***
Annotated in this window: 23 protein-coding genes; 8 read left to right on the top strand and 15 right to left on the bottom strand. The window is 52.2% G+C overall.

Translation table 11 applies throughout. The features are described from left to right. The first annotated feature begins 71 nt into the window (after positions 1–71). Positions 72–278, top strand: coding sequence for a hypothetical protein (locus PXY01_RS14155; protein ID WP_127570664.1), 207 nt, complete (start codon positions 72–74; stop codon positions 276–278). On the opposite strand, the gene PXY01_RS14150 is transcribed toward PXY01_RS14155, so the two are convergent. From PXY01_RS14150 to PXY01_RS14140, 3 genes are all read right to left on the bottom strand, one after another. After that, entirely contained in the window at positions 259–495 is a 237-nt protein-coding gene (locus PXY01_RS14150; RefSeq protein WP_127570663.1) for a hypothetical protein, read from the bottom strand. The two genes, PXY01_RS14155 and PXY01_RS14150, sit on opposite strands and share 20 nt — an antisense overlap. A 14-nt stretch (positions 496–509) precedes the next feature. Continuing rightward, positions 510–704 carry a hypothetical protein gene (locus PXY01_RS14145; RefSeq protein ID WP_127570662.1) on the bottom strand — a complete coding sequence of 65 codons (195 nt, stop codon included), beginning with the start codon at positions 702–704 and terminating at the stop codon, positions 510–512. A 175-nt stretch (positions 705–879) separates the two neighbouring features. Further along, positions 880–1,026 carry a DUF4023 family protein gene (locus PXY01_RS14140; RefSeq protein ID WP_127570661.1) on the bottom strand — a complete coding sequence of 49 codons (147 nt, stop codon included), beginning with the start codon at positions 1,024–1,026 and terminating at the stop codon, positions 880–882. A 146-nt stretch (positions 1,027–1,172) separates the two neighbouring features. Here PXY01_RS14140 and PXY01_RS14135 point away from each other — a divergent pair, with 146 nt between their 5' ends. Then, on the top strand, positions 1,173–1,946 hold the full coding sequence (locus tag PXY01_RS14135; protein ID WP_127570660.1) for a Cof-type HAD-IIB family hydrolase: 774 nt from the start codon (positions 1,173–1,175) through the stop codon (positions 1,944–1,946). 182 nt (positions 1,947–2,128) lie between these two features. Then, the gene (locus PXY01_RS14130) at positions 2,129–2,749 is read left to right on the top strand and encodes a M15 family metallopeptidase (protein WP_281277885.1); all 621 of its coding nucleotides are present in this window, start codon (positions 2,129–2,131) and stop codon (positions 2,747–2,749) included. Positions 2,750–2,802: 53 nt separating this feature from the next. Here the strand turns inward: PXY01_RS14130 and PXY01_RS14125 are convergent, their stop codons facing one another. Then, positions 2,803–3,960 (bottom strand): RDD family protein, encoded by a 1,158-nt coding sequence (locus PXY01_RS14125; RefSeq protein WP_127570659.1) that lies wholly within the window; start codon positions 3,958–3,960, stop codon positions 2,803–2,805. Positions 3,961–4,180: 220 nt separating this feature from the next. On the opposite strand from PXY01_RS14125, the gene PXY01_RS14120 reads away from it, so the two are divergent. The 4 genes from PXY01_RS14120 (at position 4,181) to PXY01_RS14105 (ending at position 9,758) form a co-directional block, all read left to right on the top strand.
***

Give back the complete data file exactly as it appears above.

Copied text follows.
Annotated in this window: 23 protein-coding genes; 8 read left to right on the top strand and 15 right to left on the bottom strand. The window is 52.2% G+C overall.

Translation table 11 applies throughout. The features are described from left to right. The first annotated feature begins 71 nt into the window (after positions 1–71). Positions 72–278, top strand: coding sequence for a hypothetical protein (locus PXY01_RS14155; protein ID WP_127570664.1), 207 nt, complete (start codon positions 72–74; stop codon positions 276–278). On the opposite strand, the gene PXY01_RS14150 is transcribed toward PXY01_RS14155, so the two are convergent. From PXY01_RS14150 to PXY01_RS14140, 3 genes are all read right to left on the bottom strand, one after another. After that, entirely contained in the window at positions 259–495 is a 237-nt protein-coding gene (locus PXY01_RS14150; RefSeq protein WP_127570663.1) for a hypothetical protein, read from the bottom strand. The two genes, PXY01_RS14155 and PXY01_RS14150, sit on opposite strands and share 20 nt — an antisense overlap. A 14-nt stretch (positions 496–509) precedes the next feature. Continuing rightward, positions 510–704 carry a hypothetical protein gene (locus PXY01_RS14145; RefSeq protein ID WP_127570662.1) on the bottom strand — a complete coding sequence of 65 codons (195 nt, stop codon included), beginning with the start codon at positions 702–704 and terminating at the stop codon, positions 510–512. A 175-nt stretch (positions 705–879) separates the two neighbouring features. Further along, positions 880–1,026 carry a DUF4023 family protein gene (locus PXY01_RS14140; RefSeq protein ID WP_127570661.1) on the bottom strand — a complete coding sequence of 49 codons (147 nt, stop codon included), beginning with the start codon at positions 1,024–1,026 and terminating at the stop codon, positions 880–882. A 146-nt stretch (positions 1,027–1,172) separates the two neighbouring features. Here PXY01_RS14140 and PXY01_RS14135 point away from each other — a divergent pair, with 146 nt between their 5' ends. Then, on the top strand, positions 1,173–1,946 hold the full coding sequence (locus tag PXY01_RS14135; protein ID WP_127570660.1) for a Cof-type HAD-IIB family hydrolase: 774 nt from the start codon (positions 1,173–1,175) through the stop codon (positions 1,944–1,946). 182 nt (positions 1,947–2,128) lie between these two features. Then, the gene (locus PXY01_RS14130) at positions 2,129–2,749 is read left to right on the top strand and encodes a M15 family metallopeptidase (protein WP_281277885.1); all 621 of its coding nucleotides are present in this window, start codon (positions 2,129–2,131) and stop codon (positions 2,747–2,749) included. Positions 2,750–2,802: 53 nt separating this feature from the next. Here the strand turns inward: PXY01_RS14130 and PXY01_RS14125 are convergent, their stop codons facing one another. Then, positions 2,803–3,960 (bottom strand): RDD family protein, encoded by a 1,158-nt coding sequence (locus PXY01_RS14125; RefSeq protein WP_127570659.1) that lies wholly within the window; start codon positions 3,958–3,960, stop codon positions 2,803–2,805. Positions 3,961–4,180: 220 nt separating this feature from the next. On the opposite strand from PXY01_RS14125, the gene PXY01_RS14120 reads away from it, so the two are divergent. The 4 genes from PXY01_RS14120 (at position 4,181) to PXY01_RS14105 (ending at position 9,758) form a co-directional block, all read left to right on the top strand.